Earth is invitingly blue. Mars is angry red. Venus is brilliant white. Astronomers have learned that a planet's "true colors" can reveal important details. For example, Mars is red because its soil contains rusty red stuff called iron oxide. And the famous tint of our planet, the "blue marble"? It's because the atmosphere scatters blue light rays more strongly than red ones. Therefore the atmosphere looks blue from above and below.
Planets around other stars probably exhibit a rainbow of colors every bit as diverse as those in our solar system. And astronomers would like to eventually harness color to learn more about exoplanets. Are they rocky or gaseous or earthlike?
In a study recently accepted for publication in The Astrophysical Journal, a team led by NASA astronomer Lucy McFadden and UCLA graduate student Carolyn Crow describe a simple way to distinguish between the planets of our solar system based on color information. Earth, in particular, stands out clearly among the planets, like a blue jay in a flock of seagulls.
"The method we developed separates the planets out," Crow says. "It makes Earth look unique."
This suggests that someday, when we have the technology to gather light from individual exoplanets, astronomers could use color information to identify earthlike worlds. "Eventually, as telescopes get bigger, there will be the light-gathering power to look at the colors of planets around other stars," McFadden says. "Their colors will tell us which ones to study in more detail."
Earth the Exoplanet
The project began in 2008, when Crow teamed up with McFadden, her faculty mentor at the University of Maryland in College Park. McFadden currently heads university and post-doctoral programs at NASA's Goddard Space Flight Center in Greenbelt, Maryland.
New color information about Earth, the moon, and Mars became available, thanks to NASA's Deep Impact spacecraft. En route to a planned encounter this November with Comet 103P/Hartley 2, Deep Impact observed Earth. The idea was to determine what our home looks like to alien astronomers and eventually use that insight to figure out how to spot earthlike worlds around other stars.
As Deep Impact cruised through space, its High Resolution Instrument (HRI) measured the intensity of Earth's light. HRI is an 11.8-inch (30 cm) telescope that feeds light through seven different color filters mounted on a revolving wheel. Each filter samples the incoming light at a different portion of the visible-light spectrum, from ultraviolet and blue to red and near-infrared. On May 28, 2008, Deep Impact even caught a glimpse of the moon's light as it crossed in front of Earth. Later, in 2009, HRI scoped Mars.
McFadden wondered what combination of color information from the filters would best distinguish Earth from the other planets and moons of the solar system. She recruited Crow to work on the project. Eight other researchers from NASA, the University of Maryland, the University of Washington (Seattle), and the Johns Hopkins University Applied Physics Lab also joined the team.
The Magic Mix
The Deep Impact color data covered Earth, the moon, and Mars. The relative amounts of light passing through the filters vary for each planet or moon, providing a kind of color fingerprint. To this the team added existing color information about Mercury, Venus, Jupiter, Saturn, Uranus, Neptune, and Saturn's moon Titan.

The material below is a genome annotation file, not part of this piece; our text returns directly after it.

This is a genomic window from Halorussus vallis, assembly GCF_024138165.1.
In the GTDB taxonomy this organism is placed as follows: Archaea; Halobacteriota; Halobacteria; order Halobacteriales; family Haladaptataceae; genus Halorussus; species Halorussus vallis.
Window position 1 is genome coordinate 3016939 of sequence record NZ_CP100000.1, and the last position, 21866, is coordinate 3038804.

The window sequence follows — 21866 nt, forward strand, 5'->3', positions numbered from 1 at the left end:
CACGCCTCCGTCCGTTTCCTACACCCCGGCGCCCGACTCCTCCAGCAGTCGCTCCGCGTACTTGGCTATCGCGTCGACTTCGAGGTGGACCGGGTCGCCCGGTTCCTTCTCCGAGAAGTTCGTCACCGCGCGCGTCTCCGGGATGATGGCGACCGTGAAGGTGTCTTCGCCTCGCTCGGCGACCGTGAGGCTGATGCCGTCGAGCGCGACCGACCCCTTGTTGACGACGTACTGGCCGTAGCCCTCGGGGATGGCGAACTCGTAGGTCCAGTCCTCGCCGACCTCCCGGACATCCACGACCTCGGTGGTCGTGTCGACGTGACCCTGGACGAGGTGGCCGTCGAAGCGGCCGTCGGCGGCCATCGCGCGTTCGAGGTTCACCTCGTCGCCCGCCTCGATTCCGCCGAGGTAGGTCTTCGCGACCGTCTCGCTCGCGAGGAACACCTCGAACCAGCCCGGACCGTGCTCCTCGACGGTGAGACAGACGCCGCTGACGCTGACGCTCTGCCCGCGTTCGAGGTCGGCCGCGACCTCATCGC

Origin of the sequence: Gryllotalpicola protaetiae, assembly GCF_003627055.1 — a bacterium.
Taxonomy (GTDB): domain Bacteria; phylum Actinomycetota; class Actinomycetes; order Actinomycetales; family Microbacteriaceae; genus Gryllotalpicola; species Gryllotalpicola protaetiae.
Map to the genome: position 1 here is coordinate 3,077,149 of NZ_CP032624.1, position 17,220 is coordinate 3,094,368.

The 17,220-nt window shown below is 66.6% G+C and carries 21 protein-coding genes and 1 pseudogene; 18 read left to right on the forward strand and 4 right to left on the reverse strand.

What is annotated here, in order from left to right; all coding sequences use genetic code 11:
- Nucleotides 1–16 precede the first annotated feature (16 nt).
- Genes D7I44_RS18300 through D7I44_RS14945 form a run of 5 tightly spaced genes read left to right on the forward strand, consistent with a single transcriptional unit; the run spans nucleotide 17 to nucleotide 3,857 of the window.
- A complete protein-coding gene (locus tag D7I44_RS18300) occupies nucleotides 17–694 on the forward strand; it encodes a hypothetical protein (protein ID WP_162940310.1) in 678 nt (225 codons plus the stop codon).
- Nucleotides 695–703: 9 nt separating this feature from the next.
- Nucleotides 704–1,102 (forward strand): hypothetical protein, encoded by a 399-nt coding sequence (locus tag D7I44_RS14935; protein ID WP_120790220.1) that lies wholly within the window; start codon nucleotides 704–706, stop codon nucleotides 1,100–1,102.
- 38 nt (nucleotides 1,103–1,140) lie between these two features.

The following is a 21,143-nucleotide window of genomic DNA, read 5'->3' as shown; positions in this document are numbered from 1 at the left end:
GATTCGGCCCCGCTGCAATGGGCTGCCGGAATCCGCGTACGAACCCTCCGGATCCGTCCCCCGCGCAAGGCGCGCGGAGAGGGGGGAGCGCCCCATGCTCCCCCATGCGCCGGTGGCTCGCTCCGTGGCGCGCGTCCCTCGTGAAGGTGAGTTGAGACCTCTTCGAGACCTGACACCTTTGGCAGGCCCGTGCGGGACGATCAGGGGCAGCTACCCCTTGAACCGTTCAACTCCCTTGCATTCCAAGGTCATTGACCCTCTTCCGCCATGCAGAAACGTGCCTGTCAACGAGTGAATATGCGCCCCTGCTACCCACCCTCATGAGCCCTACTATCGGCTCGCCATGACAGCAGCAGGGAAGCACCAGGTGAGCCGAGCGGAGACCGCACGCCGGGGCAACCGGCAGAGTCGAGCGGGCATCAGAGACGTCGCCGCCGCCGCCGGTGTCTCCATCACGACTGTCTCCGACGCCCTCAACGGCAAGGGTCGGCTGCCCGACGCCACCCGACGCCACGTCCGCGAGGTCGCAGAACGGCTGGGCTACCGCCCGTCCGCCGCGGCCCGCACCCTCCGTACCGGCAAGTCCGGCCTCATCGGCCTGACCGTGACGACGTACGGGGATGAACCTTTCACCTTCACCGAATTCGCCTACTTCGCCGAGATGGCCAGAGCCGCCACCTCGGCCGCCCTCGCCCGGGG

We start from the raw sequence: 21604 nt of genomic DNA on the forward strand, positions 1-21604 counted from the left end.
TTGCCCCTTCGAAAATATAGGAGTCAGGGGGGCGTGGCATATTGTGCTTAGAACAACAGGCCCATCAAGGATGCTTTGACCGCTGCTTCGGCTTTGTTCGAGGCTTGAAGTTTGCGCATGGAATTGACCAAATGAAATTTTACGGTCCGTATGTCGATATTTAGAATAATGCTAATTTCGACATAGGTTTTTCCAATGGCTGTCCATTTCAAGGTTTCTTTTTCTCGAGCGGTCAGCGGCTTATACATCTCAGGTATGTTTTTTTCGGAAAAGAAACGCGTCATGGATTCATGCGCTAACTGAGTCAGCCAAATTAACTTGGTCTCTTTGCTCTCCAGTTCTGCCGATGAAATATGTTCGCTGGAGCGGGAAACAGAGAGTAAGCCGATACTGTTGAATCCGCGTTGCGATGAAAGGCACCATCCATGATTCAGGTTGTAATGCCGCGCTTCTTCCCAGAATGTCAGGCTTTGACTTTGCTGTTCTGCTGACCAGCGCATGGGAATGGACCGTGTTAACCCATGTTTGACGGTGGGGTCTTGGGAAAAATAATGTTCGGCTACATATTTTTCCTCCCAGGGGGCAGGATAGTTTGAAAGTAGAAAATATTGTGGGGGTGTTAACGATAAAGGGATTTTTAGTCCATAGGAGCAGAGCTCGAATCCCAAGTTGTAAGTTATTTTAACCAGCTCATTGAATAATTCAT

A simple side-by-side comparison of color data on all the major planets was a confusing mess. The team finally found a combination of three different filters one in the blue, one in the green, and one in the red that highlights the differences between the planets.
On a special "color-color" diagram the team created, the planets cluster into groups based on similarities in the wavelengths of sunlight that their surfaces and atmospheres reflect. The gas giants Jupiter and Saturn huddle in one corner, Uranus and Neptune in a different one. The rocky inner planets Mars, Venus, and Mercury cluster off in their own corner of "color space."
But Earth is the true loner in color space. Its uniqueness traces to two factors. One is the scattering of blue light by the atmosphere. This is called Rayleigh scattering, after the English scientist who discovered it.
The other reason Earth stands out in color space is because it does not absorb a lot of infrared light. That's because our atmosphere is low in infrared-absorbing gases like methane and ammonia, compared to the gas giant planets Jupiter and Saturn.
"It is Earth's atmosphere that dominates the colors of Earth," Crow says. "It's the scattering of light in the ultraviolet and the absence of absorption in the infrared."
Someday, the three-filter approach may provide a rough "first cut" look at exoplanet surfaces and atmospheres. "There are some things we can tell from the colors but there are some things that we can't quite tell without additional information," Crow says.
For example, if an exoplanet shows a similar color fingerprint to Earth's, it would not necessarily mean that the planet has the blue skies and vast oceans of our home. But it would tell us to look at that planet more closely.
And that would be an important first step toward making sense of the colorful complexity of the 490 (and counting) alien planets already discovered, and the scores more on the way.
Explore further: Our mostly dry planetary neighbors once had lots of water—what does that imply for us?